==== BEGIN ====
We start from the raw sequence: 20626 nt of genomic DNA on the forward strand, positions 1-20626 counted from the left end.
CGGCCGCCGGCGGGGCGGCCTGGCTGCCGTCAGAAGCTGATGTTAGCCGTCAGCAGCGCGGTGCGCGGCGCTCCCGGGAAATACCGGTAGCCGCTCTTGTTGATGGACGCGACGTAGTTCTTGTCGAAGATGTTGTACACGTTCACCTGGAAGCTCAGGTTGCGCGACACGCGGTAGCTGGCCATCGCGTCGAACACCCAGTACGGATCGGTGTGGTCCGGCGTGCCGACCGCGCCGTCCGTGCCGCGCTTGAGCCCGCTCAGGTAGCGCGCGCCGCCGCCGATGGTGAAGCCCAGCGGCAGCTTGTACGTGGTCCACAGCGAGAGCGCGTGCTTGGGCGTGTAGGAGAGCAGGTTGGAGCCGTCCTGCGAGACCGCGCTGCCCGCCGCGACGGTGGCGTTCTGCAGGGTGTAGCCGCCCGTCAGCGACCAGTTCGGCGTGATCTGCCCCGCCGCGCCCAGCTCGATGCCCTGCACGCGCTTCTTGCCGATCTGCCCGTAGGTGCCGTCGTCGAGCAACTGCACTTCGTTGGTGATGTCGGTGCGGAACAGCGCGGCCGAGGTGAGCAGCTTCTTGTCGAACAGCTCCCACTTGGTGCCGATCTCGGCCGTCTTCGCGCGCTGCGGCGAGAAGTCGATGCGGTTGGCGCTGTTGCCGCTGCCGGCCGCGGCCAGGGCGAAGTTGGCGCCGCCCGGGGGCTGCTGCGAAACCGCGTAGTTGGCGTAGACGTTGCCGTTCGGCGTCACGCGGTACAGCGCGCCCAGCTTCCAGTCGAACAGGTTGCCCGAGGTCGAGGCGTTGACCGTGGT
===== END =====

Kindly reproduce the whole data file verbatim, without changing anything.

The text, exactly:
We start from the raw sequence: 20626 nt of genomic DNA on the forward strand, positions 1-20626 counted from the left end.
CGGCCGCCGGCGGGGCGGCCTGGCTGCCGTCAGAAGCTGATGTTAGCCGTCAGCAGCGCGGTGCGCGGCGCTCCCGGGAAATACCGGTAGCCGCTCTTGTTGATGGACGCGACGTAGTTCTTGTCGAAGATGTTGTACACGTTCACCTGGAAGCTCAGGTTGCGCGACACGCGGTAGCTGGCCATCGCGTCGAACACCCAGTACGGATCGGTGTGGTCCGGCGTGCCGACCGCGCCGTCCGTGCCGCGCTTGAGCCCGCTCAGGTAGCGCGCGCCGCCGCCGATGGTGAAGCCCAGCGGCAGCTTGTACGTGGTCCACAGCGAGAGCGCGTGCTTGGGCGTGTAGGAGAGCAGGTTGGAGCCGTCCTGCGAGACCGCGCTGCCCGCCGCGACGGTGGCGTTCTGCAGGGTGTAGCCGCCCGTCAGCGACCAGTTCGGCGTGATCTGCCCCGCCGCGCCCAGCTCGATGCCCTGCACGCGCTTCTTGCCGATCTGCCCGTAGGTGCCGTCGTCGAGCAACTGCACTTCGTTGGTGATGTCGGTGCGGAACAGCGCGGCCGAGGTGAGCAGCTTCTTGTCGAACAGCTCCCACTTGGTGCCGATCTCGGCCGTCTTCGCGCGCTGCGGCGAGAAGTCGATGCGGTTGGCGCTGTTGCCGCTGCCGGCCGCGGCCAGGGCGAAGTTGGCGCCGCCCGGGGGCTGCTGCGAAACCGCGTAGTTGGCGTAGACGTTGCCGTTCGGCGTCACGCGGTACAGCGCGCCCAGCTTCCAGTCGAACAGGTTGCCCGAGGTCGAGGCGTTGACCGTGGT